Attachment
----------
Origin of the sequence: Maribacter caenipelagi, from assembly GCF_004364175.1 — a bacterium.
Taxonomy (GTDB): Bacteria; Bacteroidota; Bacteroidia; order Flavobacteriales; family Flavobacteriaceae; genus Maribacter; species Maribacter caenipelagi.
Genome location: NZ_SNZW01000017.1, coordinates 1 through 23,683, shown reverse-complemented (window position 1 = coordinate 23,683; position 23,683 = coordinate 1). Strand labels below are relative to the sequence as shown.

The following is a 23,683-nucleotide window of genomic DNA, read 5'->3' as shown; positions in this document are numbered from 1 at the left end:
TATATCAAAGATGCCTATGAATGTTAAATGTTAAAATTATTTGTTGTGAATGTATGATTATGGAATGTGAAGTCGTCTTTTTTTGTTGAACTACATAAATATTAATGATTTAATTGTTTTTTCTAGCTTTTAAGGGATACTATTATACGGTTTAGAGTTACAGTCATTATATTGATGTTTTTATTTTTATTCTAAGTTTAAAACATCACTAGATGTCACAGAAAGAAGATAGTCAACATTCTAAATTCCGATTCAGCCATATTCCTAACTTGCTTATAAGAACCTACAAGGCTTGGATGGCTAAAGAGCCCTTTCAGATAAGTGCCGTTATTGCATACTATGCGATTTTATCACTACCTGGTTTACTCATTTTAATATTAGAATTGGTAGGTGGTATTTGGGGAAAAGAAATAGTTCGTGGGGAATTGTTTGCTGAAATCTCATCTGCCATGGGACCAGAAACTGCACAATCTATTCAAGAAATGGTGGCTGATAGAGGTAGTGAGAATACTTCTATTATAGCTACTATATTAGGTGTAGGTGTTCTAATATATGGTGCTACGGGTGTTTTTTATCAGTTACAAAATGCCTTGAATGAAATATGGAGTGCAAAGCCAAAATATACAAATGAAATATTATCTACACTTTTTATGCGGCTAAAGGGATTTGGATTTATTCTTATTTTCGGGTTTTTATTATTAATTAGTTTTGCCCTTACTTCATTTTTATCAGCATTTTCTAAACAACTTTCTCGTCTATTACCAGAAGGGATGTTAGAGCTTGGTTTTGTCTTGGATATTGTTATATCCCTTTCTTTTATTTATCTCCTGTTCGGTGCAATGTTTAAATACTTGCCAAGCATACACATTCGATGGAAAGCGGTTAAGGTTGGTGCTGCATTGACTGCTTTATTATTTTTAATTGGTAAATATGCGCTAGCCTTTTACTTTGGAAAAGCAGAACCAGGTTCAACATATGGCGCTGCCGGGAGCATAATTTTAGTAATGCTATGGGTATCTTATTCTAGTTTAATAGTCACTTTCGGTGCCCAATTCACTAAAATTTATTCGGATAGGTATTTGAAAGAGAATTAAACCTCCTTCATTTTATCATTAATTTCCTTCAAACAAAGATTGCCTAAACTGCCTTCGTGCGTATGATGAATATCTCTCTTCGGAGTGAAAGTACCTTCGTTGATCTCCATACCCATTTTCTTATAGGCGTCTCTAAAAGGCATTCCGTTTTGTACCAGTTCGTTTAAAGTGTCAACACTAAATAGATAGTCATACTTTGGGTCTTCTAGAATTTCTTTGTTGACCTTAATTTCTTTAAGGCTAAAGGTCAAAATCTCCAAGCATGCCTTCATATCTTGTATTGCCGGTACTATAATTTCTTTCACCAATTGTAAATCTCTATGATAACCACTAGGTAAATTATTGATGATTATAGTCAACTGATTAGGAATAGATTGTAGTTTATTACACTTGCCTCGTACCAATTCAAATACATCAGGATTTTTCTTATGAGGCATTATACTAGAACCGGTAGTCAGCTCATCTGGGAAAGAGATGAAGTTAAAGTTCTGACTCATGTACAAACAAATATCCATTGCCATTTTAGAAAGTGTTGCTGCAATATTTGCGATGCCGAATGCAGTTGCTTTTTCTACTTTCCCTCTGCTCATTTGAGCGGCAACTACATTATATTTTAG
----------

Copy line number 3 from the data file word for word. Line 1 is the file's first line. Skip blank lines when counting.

Genome location: NZ_SNZW01000017.1, coordinates 1 through 23,683, shown reverse-complemented (window position 1 = coordinate 23,683; position 23,683 = coordinate 1). Strand labels below are relative to the sequence as shown.